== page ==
For patients undergoing 2-stage exchange for the treatment of periprosthetic joint infection (PJI) following total knee arthroplasty, the long-term risk of reinfection and mechanical failure and long-term clinical outcomes are not well known. The purpose of our study was to determine the long-term clinical results of 2-stage exchange for PJI following total knee arthroplasty.
We identified 245 knees that had undergone total knee arthroplasty and were subsequently treated with 2-stage exchange due to infection during the period of 1991 to 2006; the cohort had no prior treatment for PJI. Major, or 4 of 6 minor, Musculoskeletal Infection Society (MSIS) diagnostic criteria were fulfilled by 179 (73%) of the knees. The cumulative incidence of reinfection and of aseptic revision, accounting for the competing risk of death, were calculated. Risk factors for reinfection were evaluated using Cox proportional hazards regression. Knee Society Score (KSS) values were calculated. The mean age at spacer insertion was 68 years; 50% of the patients were female. The mean follow-up was 14 years (range, 2 to 25 years) following reimplantation.
The cumulative incidence of reinfection was 4% at 1 year, 14% at 5 years, 16% at 10 years, and 17% at 15 years. Factors that were predictive of reinfection included a body mass index of ≥30 kg/m2 (hazard ratio [HR], 3.1; p < 0.01), previous revision surgery (HR, 2.8; p < 0.01), and a McPherson host grade of C (HR, 2.5; p = 0.04). The cumulative incidence of aseptic revision for loosening was 2% at 5 years, 5% at 10 years, and 7% at 15 years. Femoral (HR, 5.0; p = 0.04) and tibial (HR, 6.7; p < 0.01) bone-grafting at reimplantation were predictive of aseptic failure. The most common complications were wound-healing issues, requiring reoperation in 12 (5%) of the knees. The rate of death at 2 years following reimplantation was 11%. The mean KSS improved from 45 at PJI diagnosis to 76 at 10 years following reimplantation (p < 0.01).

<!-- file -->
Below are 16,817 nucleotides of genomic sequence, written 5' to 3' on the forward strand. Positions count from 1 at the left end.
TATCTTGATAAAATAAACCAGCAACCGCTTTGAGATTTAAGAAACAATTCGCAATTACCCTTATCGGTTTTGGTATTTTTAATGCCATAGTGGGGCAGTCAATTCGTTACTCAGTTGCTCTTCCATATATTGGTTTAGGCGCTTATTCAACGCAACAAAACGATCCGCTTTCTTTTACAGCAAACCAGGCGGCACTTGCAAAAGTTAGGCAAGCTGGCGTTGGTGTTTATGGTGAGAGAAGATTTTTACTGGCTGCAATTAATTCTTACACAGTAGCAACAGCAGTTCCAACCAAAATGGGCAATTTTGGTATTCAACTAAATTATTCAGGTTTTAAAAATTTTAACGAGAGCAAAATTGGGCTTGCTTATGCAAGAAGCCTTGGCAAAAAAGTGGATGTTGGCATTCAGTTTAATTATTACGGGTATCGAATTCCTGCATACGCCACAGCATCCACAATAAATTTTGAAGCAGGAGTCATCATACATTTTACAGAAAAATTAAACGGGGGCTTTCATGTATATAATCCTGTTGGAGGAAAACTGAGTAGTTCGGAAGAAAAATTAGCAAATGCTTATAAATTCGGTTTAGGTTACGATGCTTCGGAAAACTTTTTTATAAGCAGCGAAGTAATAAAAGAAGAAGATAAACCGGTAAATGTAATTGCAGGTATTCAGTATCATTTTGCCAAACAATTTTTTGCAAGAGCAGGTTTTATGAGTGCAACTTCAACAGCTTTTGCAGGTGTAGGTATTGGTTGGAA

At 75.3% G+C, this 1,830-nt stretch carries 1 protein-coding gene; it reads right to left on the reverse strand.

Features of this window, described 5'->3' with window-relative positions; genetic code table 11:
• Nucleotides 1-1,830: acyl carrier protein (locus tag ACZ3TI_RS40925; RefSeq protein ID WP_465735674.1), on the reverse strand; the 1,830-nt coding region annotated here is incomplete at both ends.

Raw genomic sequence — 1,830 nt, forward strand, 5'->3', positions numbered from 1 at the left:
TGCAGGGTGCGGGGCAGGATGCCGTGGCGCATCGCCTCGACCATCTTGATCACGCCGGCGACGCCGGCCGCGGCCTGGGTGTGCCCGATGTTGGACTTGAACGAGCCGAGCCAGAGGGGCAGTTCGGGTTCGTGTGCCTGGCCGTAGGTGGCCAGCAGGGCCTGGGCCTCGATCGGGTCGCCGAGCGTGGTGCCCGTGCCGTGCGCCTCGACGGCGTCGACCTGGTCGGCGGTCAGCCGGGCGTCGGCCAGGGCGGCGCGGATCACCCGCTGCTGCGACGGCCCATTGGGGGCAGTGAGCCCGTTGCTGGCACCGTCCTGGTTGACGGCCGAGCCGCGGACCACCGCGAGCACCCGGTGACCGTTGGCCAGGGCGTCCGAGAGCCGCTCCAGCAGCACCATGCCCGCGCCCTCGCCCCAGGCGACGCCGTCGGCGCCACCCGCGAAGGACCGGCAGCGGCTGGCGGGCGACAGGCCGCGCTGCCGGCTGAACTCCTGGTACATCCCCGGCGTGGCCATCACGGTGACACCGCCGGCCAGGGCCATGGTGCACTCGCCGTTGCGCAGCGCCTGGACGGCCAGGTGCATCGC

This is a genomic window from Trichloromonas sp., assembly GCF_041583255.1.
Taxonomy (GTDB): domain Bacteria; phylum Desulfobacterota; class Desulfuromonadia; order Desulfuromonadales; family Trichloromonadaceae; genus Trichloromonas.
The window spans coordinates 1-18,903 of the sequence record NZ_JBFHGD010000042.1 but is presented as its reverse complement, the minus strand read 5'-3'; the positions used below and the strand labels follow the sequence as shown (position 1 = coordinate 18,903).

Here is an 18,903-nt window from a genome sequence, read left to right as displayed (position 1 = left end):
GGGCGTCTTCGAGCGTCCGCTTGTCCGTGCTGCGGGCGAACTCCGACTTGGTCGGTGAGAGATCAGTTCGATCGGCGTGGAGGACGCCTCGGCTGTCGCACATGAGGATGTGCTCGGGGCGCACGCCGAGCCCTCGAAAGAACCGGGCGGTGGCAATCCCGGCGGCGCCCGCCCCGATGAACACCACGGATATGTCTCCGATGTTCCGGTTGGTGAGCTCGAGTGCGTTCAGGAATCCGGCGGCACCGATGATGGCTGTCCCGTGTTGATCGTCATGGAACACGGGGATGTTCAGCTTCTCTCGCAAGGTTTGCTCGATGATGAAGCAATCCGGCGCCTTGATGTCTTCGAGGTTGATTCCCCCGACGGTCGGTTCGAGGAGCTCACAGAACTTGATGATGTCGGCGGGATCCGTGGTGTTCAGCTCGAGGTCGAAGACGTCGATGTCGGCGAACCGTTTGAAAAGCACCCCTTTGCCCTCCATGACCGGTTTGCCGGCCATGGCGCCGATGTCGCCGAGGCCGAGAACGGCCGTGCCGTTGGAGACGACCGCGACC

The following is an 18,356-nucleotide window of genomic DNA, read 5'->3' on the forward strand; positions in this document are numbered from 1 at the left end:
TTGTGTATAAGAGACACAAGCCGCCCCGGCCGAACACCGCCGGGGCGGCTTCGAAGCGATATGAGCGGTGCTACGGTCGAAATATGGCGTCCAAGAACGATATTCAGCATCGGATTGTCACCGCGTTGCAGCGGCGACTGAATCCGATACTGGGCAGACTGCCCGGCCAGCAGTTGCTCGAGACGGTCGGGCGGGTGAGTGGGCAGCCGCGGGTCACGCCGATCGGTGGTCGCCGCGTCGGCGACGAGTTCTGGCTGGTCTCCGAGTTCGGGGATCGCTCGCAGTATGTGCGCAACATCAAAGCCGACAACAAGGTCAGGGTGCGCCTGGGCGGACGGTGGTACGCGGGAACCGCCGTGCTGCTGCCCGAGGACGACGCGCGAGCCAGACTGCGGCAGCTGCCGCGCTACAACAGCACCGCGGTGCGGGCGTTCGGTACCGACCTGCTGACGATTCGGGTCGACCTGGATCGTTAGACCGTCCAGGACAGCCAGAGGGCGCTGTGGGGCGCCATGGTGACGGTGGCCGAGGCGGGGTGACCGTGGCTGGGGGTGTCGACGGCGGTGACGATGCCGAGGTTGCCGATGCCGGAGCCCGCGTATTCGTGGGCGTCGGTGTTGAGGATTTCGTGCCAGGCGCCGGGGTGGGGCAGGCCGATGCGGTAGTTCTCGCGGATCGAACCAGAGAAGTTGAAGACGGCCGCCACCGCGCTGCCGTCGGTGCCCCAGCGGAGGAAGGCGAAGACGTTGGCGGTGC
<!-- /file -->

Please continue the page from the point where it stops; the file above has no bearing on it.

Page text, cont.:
Long-term reinfection rates following 2-stage exchange for PJI after total knee arthroplasty were similar to those of shorter-term reports and were maintained out to 15 years. Mechanical failure rates were low if bone loss was addressed at the time of reimplantation. Improvements in clinical outcomes were maintained at long-term follow-up.
Therapeutic Level IV. See Instructions for Authors for a complete description of levels of evidence.
1Department of Orthopedic Surgery, Mayo Clinic, Rochester, Minnesota
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Investigation performed at the Department of Orthopedic Surgery, Mayo Clinic, Rochester, Minnesota
Disclosure: No external funding was received for this study. On the Disclosure of Potential Conflicts of Interest forms, which are provided with the online version of the article, one or more of the authors checked “yes” to indicate that the author had a relevant financial relationship in the biomedical arena outside the submitted work and “yes” to indicate that the author had a patent and/or copyright, planned, pending, or issued, broadly relevant to this work (http://links.lww.com/JBJS/F28).